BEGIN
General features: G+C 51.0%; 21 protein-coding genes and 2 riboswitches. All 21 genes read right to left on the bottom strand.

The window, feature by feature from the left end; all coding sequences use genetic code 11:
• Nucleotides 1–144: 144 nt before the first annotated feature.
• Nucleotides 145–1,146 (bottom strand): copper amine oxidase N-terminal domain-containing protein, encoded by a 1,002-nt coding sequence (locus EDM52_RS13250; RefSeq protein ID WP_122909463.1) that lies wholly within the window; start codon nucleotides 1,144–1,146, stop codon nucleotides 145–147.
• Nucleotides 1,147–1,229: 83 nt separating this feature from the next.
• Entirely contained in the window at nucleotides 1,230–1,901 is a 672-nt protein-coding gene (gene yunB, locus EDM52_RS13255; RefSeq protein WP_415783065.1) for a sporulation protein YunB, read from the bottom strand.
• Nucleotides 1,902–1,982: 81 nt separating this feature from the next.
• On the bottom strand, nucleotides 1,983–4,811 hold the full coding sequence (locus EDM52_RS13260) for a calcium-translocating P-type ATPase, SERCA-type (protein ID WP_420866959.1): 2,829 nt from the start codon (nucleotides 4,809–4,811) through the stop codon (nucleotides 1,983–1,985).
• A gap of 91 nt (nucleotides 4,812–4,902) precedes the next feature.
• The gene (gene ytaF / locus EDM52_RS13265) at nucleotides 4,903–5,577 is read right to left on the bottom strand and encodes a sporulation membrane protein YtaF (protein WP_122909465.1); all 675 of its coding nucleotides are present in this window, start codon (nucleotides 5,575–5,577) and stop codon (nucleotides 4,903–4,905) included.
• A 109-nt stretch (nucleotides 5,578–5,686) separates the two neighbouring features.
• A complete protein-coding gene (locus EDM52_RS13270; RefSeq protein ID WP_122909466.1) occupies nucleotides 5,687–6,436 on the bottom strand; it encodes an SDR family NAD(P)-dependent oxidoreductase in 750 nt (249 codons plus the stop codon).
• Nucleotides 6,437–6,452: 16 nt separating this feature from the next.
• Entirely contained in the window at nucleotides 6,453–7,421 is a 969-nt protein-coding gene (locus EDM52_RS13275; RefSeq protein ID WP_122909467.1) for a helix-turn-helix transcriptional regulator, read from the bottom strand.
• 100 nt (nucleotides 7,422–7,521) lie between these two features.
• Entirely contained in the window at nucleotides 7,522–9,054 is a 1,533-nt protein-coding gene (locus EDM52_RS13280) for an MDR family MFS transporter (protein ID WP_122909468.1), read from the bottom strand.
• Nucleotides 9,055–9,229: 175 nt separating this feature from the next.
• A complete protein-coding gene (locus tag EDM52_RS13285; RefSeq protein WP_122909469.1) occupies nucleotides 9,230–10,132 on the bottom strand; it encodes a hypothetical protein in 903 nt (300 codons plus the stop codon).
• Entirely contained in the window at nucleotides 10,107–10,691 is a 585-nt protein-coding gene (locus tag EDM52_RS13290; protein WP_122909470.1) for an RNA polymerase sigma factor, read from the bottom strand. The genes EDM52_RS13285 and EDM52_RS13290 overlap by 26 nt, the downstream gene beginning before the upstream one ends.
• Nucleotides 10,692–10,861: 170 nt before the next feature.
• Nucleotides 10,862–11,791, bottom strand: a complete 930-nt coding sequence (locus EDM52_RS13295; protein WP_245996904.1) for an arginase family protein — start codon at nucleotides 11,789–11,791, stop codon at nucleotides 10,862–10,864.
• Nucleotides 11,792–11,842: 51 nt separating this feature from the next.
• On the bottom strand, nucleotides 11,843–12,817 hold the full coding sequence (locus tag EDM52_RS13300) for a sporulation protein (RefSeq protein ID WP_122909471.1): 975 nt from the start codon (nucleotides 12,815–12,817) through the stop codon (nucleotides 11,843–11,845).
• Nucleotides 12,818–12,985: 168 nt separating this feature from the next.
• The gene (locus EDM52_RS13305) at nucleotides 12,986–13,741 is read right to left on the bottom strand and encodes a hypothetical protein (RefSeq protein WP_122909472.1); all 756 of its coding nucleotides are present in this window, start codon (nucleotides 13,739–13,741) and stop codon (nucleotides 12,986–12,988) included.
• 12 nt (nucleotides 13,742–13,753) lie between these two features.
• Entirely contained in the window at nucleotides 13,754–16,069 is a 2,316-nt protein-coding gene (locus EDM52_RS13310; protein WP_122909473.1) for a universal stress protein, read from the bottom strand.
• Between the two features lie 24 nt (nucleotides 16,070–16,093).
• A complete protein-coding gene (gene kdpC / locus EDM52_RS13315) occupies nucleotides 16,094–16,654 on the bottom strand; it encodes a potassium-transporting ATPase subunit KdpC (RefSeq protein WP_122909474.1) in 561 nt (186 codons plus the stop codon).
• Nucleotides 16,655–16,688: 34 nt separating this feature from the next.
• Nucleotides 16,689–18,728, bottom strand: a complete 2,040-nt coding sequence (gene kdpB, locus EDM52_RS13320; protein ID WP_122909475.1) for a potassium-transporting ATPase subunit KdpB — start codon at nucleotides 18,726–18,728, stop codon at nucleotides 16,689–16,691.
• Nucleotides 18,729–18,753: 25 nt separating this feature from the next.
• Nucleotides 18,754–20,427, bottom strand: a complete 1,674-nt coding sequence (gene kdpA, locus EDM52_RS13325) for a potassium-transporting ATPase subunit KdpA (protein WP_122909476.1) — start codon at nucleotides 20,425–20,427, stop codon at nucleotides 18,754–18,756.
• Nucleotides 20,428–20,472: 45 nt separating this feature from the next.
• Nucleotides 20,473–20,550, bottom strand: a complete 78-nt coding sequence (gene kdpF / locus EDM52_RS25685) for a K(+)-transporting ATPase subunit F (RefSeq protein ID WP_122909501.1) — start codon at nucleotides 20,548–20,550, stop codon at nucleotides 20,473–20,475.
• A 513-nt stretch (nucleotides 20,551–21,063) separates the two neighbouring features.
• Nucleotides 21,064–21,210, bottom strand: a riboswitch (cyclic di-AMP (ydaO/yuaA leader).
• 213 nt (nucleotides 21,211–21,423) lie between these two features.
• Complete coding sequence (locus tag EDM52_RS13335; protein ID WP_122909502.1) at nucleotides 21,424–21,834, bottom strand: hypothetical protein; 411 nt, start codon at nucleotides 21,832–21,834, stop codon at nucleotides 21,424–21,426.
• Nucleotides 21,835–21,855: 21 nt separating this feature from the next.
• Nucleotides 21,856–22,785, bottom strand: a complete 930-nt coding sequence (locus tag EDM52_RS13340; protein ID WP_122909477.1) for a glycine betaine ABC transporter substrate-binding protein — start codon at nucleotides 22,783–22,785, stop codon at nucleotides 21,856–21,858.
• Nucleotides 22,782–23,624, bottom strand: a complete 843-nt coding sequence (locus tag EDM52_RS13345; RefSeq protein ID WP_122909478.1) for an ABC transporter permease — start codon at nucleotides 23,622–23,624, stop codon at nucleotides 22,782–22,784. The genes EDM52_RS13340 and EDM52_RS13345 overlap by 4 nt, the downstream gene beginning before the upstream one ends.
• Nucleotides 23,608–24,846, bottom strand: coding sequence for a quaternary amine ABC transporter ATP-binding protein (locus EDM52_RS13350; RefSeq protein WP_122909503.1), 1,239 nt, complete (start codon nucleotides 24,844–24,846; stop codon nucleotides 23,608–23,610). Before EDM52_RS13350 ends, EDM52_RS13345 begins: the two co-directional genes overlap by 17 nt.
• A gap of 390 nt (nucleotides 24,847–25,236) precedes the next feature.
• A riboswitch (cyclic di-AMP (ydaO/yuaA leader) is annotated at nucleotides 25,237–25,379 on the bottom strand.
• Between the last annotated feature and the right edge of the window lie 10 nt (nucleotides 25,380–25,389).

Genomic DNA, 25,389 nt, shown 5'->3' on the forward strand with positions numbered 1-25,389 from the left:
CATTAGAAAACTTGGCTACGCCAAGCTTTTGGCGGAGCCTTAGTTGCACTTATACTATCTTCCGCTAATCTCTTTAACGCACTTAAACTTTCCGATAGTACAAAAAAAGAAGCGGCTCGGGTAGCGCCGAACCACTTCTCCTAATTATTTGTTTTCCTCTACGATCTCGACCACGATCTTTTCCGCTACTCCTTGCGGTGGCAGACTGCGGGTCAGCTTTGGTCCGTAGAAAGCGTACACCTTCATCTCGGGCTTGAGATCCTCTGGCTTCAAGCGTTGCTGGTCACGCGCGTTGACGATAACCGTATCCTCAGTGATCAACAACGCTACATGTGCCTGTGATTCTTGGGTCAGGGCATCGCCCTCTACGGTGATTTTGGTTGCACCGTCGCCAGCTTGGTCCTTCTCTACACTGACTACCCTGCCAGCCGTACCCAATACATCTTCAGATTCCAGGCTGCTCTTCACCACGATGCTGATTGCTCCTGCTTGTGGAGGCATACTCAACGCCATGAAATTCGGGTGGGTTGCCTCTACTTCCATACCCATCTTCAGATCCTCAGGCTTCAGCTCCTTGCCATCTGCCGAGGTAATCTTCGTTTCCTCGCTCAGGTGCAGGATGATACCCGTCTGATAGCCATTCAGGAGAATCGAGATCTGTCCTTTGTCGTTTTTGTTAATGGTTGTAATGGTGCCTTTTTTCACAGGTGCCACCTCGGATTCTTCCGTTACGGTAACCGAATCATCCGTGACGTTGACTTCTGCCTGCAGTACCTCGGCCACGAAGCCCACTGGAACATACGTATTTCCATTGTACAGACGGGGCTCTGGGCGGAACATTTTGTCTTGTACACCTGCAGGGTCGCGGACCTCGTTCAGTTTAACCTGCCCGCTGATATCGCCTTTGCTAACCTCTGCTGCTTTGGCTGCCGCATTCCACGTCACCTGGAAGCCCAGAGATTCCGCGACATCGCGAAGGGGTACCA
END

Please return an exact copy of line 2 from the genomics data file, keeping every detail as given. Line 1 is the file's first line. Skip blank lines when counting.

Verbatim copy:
The window, feature by feature from the left end; all coding sequences use genetic code 11: